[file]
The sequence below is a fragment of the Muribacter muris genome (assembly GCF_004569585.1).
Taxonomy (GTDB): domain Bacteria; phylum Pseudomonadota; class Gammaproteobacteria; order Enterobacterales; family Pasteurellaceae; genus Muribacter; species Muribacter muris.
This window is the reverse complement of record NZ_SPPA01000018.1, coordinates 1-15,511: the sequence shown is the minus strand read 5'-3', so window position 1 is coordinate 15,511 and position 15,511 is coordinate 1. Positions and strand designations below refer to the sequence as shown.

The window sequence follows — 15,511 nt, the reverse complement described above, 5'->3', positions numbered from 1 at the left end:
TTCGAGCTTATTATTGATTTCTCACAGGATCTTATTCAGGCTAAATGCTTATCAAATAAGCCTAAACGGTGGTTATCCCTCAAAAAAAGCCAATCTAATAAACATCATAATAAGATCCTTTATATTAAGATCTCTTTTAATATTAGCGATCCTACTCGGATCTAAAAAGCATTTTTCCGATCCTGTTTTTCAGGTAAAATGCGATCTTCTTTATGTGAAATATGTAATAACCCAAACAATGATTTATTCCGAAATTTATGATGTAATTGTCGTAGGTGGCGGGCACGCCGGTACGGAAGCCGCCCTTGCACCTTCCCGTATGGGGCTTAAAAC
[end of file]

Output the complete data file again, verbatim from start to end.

The sequence below is a fragment of the Muribacter muris genome (assembly GCF_004569585.1).
Taxonomy (GTDB): domain Bacteria; phylum Pseudomonadota; class Gammaproteobacteria; order Enterobacterales; family Pasteurellaceae; genus Muribacter; species Muribacter muris.
This window is the reverse complement of record NZ_SPPA01000018.1, coordinates 1-15,511: the sequence shown is the minus strand read 5'-3', so window position 1 is coordinate 15,511 and position 15,511 is coordinate 1. Positions and strand designations below refer to the sequence as shown.

The window sequence follows — 15,511 nt, the reverse complement described above, 5'->3', positions numbered from 1 at the left end:
TTCGAGCTTATTATTGATTTCTCACAGGATCTTATTCAGGCTAAATGCTTATCAAATAAGCCTAAACGGTGGTTATCCCTCAAAAAAAGCCAATCTAATAAACATCATAATAAGATCCTTTATATTAAGATCTCTTTTAATATTAGCGATCCTACTCGGATCTAAAAAGCATTTTTCCGATCCTGTTTTTCAGGTAAAATGCGATCTTCTTTATGTGAAATATGTAATAACCCAAACAATGATTTATTCCGAAATTTATGATGTAATTGTCGTAGGTGGCGGGCACGCCGGTACGGAAGCCGCCCTTGCACCTTCCCGTATGGGGCTTAAAAC